Commbank says ‘A Man Is Not a Financial Plan’, but…

Blog.Commbank is a company blog by the Commonwealth Bank. And good on them for trying to make finance a bit more palatable.

While looking around, I was a bit surprised to see a post titled A man is not a financial plan…

Sharing

But I was a bit more surprised than when I clicked back to their homepage and saw who writes all their blogs…

All men…

Wo, man.

This is on the blog’s homepage. So, they’re not trying to hide it.

Getting a woman on staff could be a good plan

Also to the CommBank’s credit, they respond to comments left on their blog posts. Like the response to the woman complaining the above post about relying on men was patronising to women. Their response says, “This is actually a true story, based on the real life experience of a woman who should have known better…”

For a blog that seems to be targeting women (other posts include High tea With Maggie Beer, and Know an Incredible Business Woman? [sic]) they should probably know better.

Addendum

When you click ‘See all‘ just below the pictures of seven male authors, it reveals two women are in the full list of 13 employees asked to write blogs. So there’ s that.

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Why I don’t bother with Tweetdeck

I cannot fathom what is going on at Twitter.

Millions of dollars flowing their way, adulation, sponsorships and the chance to recruit masters of user interface design and HTML5.

Yet the app they bought, Tweetdeck, is floundering terribly.

In my job, I train TV staff and recommend to a range of journalists and TV producers on what apps they hsould use for navigating Twitter.

My first comments are;

1) Don’t use the Twitter website if you can help it.

2) Don’t download the latest version of Tweetdeck.

Yet, as a social media manager, I have no great option with which to use Twitter on a PC desktop machine.

Yes, Hootsuite.com is getting ne by – and saves anyone who can’t install an app on their work PC – but my point is that Twitter, by purchasing Tweetdeck, was supposed to improve it into the killer app it should be. Instead it is has faltered at nearly every turn.

Oh how I despise it. Let me count the ways…

1) I can’t trust the schedule function, It regularly posts tweets immediately, not at prescribed times.

2) I cannot add someone to a list (this was available in a previous version)

3) I must add an entire column/feed of an user in order to access an individual tweet’s details.

4) The black background is not everyone’s cup of tea. It was cool for a while but now the contrast makes me squint and my OHS advisor agrees. So there.

5) The Chrome version fails to link to it’s own extension in the left-click option ‘Share this via Tweetdeck’

6) I cannot remove some accounts I no longer use. They reappear every time I reopen the app in some kind of mystical syncing debacle I am not privy to.

7) I cannot choose from which account I am favouriting a tweet or following a user.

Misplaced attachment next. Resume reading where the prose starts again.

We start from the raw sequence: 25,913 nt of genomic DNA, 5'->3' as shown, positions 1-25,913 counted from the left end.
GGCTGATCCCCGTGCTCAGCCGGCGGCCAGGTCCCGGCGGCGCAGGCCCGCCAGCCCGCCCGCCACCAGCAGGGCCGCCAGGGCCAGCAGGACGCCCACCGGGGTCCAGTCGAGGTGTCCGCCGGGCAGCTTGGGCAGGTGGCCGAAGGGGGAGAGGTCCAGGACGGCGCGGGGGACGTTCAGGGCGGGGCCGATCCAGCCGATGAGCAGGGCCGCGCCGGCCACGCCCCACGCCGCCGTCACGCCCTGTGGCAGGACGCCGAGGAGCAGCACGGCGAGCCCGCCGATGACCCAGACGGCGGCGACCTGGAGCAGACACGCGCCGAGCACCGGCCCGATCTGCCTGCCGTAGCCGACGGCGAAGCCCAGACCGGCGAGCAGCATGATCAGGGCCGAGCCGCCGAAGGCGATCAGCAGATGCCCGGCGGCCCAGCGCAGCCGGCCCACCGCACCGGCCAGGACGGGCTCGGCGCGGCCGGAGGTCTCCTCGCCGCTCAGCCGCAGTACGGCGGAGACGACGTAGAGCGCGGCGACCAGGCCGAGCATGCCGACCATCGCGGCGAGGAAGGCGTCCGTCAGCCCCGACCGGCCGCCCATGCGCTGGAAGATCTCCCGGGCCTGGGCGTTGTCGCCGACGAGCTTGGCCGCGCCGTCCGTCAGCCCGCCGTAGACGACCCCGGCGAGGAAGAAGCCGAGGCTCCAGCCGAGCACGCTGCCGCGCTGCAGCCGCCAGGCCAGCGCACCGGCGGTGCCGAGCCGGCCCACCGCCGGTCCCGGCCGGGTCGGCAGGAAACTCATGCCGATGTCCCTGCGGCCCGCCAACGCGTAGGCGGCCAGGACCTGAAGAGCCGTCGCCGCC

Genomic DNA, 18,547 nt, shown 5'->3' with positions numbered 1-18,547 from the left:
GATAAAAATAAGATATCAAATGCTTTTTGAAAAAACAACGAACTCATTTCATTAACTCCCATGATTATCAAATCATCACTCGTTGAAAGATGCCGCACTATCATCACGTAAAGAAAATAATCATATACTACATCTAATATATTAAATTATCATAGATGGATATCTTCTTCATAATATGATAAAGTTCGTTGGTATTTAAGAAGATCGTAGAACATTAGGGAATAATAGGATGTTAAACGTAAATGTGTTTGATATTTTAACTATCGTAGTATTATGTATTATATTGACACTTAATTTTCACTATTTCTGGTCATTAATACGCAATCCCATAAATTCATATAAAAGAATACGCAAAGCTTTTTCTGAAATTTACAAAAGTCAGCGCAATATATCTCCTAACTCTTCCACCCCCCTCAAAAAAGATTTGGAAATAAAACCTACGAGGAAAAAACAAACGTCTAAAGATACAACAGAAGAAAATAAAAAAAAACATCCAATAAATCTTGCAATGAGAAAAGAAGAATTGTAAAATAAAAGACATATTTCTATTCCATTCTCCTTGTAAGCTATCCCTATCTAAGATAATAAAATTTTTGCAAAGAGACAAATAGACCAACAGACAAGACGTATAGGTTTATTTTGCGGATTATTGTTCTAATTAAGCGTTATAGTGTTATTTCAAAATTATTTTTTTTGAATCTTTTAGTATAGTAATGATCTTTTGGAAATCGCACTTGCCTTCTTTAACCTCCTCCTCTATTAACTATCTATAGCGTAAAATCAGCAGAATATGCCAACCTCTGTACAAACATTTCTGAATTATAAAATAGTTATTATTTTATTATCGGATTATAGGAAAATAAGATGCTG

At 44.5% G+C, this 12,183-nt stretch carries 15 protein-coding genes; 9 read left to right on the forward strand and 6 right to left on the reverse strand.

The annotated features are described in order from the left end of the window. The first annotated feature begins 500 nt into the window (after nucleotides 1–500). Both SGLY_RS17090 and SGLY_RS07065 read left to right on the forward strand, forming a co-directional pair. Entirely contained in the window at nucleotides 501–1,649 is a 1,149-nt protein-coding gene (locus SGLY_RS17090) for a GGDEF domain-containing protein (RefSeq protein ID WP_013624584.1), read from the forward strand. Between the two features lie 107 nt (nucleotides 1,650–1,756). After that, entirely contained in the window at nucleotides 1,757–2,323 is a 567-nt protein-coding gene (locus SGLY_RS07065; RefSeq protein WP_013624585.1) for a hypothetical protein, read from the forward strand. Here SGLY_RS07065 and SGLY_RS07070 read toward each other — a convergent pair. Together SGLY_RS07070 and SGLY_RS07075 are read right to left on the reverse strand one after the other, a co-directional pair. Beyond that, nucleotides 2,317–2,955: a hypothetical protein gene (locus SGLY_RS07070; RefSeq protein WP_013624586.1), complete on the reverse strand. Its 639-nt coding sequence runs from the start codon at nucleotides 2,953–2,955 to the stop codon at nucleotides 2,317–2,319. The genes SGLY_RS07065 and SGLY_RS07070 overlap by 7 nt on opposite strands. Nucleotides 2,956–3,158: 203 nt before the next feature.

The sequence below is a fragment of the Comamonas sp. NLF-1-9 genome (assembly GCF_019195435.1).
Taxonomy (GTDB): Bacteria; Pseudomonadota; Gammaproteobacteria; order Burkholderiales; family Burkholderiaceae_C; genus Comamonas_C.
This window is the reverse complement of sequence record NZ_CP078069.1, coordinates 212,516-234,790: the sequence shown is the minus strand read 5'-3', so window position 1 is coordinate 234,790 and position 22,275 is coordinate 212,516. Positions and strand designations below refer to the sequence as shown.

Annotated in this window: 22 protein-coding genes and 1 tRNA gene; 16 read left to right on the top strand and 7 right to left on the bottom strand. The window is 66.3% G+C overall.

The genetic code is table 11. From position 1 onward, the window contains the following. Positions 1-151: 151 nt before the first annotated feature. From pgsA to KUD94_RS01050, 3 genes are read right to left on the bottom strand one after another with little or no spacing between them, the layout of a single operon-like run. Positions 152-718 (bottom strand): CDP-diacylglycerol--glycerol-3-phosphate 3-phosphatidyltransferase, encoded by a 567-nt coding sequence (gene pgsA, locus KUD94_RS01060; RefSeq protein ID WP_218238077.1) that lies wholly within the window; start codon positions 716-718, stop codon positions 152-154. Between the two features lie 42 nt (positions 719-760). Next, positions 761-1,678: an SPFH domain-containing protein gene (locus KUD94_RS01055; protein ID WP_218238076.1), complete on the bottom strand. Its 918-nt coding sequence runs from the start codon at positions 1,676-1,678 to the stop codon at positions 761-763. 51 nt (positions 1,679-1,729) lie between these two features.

8) The iPhone app has always been intolerable and the latest iteration does little to help it comete with stable, speedy options like @tweetbot

9) All these people agree with me

10) No threaded conversations? Or, only when it wants to show them. Pfft

11) I’m given a set number of columns or to get to the adjacent column I have to switch to a new three? No.

12) Adobe Air. It’s a daft idea to think I should keep approving updates to a secondary program I don’t really need. And its adds substantially to Tweetdeck’s reputation as a ‘memory hog’ slowing down your whole computer.

But like in the Bible and in all good Harry Potter books, there is hope….

You can download the old Tweetdeck!

Or, as I mentioned, try Hootsuite, a web-based version that actually does a lot more – perhaps too much – and it does it efficiently. There are many reasons to switch, but as I tell staff who are new to Twitter, don’t even try Tweetdeck out to begin with.

Is it salvageable? Of course. If they stripped it back to what it could do well to begin with – multiple feeds that are searchable – and add on features that other top apps now include, Tweetdeck could bounce back.

Is this likely? I don’t think so. Have you seen the latest range of changes Twitter brought to its own website? Connect/Discover/Whatever…

Dear Aussie music industry, it’s not 1982!

I get it, we all like nostalgia, but is any 70s or 80s band beyond reforming? They ALL seem to be touring – look at the list!

And I know a singer’s death never stopped INXS from touring but didn’t the guy from Dragon also die?

As I cheekily looked into the actual cost of a John Farnham ticket ($99-$149) I was appalled at the number of bands touring as if it’s still 1982. That’s 30 years ago.

The trend of bands reforming – probably to help them pay off debts/illegitimate kids – has been around forever, but I am pretty certain there are now more bands from the 70s and 80s touring than there are new bands.

Let’s blame the internet and cashed-up Gen-Xers.

Meanwhile, I still await a BROS reunion.

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